• Comfort items such as a stuffed animal, favorite toy or pacifier
  • Books that you can read to them

For children and teens:

  • A favorite toy or book
  • Coloring books, an iPad or other electronic device (with headphones), or other activities
  • A change of clothes, if needed

For yourself:

  • Reading material, laptop or other electronic device (with headphones), or other activities
  • Snacks and drinks from home or outside the hospital, if desired
  • Recovery and discharge after your child’s procedure

    Your child will be able to go home the same day after most tests and minimally invasive procedures (though surgery might require a hospital stay). The hospital care team will help you prepare to take care of your child at home afterward. In general, you can expect to:

    • Spend a short time (less than an hour) at Children’s Health as your child rests after their procedure before going home
    • Speak with the doctor or care provider about how the procedure went
    • Receive a discharge summary with care instructions and next steps in your child’s care, including follow-up appointments, medications or therapy
    • Hospital stay, if necessary

      If your child needs to stay overnight after a heart procedure or surgery, the care team will take them to a hospital room. Most often, the hospital care team encourages parents to stay with their children. Please review the current visiting hours and policies at Children’s Health, or check with the care team.

      Some additional items that you may want to bring for your child include:

      • Books that you can read to your child
      • Warm, soft, loose-fitting clothes, pajamas or a bathrobe, all with front snaps or buttons to manage wires and cords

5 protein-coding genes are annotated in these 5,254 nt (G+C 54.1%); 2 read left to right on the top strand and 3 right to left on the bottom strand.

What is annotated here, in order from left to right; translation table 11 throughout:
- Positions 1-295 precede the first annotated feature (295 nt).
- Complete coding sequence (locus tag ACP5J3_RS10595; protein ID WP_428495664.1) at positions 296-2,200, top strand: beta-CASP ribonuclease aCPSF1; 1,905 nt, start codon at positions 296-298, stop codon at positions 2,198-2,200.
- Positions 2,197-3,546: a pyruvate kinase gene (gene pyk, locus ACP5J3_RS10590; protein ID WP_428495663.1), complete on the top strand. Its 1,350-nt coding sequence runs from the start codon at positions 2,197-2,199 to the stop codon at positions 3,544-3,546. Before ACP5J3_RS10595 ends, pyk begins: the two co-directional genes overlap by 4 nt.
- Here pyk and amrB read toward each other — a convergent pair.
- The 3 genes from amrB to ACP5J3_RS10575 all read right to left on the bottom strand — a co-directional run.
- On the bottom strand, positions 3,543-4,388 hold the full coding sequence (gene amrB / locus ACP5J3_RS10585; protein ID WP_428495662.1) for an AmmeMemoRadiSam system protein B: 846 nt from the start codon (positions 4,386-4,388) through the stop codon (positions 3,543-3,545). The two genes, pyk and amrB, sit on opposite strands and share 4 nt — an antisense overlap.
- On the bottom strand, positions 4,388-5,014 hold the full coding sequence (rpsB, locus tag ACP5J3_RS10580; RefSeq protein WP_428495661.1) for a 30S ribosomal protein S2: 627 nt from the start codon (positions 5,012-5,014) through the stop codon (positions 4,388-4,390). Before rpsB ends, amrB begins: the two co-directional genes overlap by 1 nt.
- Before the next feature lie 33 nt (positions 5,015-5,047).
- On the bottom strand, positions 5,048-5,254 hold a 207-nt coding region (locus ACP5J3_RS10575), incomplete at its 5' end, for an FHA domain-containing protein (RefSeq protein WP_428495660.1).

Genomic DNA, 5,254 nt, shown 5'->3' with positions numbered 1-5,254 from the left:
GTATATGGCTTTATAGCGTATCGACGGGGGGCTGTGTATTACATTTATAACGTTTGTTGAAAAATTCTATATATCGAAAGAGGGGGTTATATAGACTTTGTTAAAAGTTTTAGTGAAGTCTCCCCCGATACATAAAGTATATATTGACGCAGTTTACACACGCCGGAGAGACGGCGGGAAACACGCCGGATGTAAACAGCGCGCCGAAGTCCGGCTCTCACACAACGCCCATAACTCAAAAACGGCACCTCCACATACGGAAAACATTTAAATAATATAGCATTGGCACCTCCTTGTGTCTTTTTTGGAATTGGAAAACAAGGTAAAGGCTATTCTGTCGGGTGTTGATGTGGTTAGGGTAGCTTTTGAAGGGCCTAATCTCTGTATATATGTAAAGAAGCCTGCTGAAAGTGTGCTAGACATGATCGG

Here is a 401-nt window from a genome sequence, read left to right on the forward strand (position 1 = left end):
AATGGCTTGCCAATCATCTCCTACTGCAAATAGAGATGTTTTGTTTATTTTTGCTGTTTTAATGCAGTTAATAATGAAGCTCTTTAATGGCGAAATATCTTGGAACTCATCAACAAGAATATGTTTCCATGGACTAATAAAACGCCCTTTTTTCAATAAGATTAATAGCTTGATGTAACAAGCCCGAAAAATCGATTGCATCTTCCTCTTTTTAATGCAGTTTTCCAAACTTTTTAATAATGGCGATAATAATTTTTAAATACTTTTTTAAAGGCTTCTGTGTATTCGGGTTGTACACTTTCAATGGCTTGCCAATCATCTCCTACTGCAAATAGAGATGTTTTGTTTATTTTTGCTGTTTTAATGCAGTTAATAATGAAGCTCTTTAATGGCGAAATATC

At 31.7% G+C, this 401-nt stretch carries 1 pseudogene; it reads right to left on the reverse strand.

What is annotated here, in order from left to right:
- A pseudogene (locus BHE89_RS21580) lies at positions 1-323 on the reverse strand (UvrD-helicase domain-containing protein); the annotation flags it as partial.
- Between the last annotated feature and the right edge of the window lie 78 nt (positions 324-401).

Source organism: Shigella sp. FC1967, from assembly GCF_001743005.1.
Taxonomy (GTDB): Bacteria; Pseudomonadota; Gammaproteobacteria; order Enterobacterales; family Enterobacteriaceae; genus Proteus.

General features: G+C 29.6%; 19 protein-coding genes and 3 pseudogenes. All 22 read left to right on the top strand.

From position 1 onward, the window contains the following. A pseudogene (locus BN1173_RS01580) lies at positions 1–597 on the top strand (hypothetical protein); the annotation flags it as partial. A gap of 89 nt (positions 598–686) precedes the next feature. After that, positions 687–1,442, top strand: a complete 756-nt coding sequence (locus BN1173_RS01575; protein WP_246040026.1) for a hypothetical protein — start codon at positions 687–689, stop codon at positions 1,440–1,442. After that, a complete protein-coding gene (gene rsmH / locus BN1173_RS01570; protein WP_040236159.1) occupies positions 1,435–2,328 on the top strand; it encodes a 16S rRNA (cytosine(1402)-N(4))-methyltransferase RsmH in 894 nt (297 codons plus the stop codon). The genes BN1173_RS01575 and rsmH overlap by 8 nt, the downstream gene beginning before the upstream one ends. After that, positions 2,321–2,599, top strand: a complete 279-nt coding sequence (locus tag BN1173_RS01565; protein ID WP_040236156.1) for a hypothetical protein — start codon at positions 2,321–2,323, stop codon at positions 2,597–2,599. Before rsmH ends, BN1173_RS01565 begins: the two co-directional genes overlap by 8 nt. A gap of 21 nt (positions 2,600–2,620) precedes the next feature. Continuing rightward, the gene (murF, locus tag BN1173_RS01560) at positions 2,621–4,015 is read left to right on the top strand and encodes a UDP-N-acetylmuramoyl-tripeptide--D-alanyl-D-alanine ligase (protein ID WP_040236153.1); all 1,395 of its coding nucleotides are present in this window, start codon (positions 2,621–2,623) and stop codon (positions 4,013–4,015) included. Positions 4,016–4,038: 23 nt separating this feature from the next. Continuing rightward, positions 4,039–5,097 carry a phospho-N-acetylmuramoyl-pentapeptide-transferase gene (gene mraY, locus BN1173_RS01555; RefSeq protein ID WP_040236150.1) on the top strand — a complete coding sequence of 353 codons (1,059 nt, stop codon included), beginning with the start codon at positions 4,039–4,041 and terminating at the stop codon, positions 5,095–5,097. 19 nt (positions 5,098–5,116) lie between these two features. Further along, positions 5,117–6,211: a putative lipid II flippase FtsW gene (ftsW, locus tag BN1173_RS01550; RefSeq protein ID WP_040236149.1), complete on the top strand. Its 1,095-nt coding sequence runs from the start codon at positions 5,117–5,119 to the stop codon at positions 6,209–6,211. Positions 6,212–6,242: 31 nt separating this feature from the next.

• Slippers or socks with rubber on the bottom to avoid slips
      • Anything your child loves to sleep with, such as a pillow, blanket or bedtime music
      • Schoolwork, if necessary
      • Toiletry items

      For yourself:

      • Warm clothes and pajamas
      • Toiletry items and medications
      • Laundry detergent and dryer sheets if you plan to do laundry

      Follow-up care at PHS after your child’s procedure

      Your child will typically see the Children’s Health doctor or surgeon for their first follow-up visit after a minimally invasive procedure or heart surgery. Your child will return to our PHS cardiologists for their ongoing follow-up care. We will see your child in our offices for regular checkups. Your child may occasionally need follow-up tests to monitor how well their heart is working after their procedure. These tests may include:

      • Electrocardiogram (EKG/ECG): A painless, noninvasive test that measures your child’s heart rate and rhythm
      • Echocardiogram (echo): An ultrasound of the heart that shows how well your child’s heart is working

      Talking to your child about a medical procedure

      We have some suggestions to help you prepare your child for a procedure at the hospital:

      • If your child is old enough to understand, tell them in advance about the upcoming procedure. You can tell an older child earlier about the medical condition, procedures and other details. A younger child can be told a few days before the procedure.
      • Try to honestly answer your child's questions about the medical procedure. It can be helpful to explain what the child can expect while at the hospital.
      • For procedures and surgeries, reassure your child that you or another family member will be nearby while they are in the hospital to make sure they’re all right.
      • Pack some special items from home. Familiar objects will help your child feel more comfortable in a strange place. A favorite toy can serve as a security blanket and can go with your child into the procedure and recovery rooms.
      • Siblings may find a child's procedure almost as stressful as the patient does. A good way to ease their fears is to bring them with you on a visit to the hospital. Ask about – and correct – any misconceptions your children may have about a sibling's illness or hospital procedures. After the visit is over, set aside time for communication and activities with each child individually.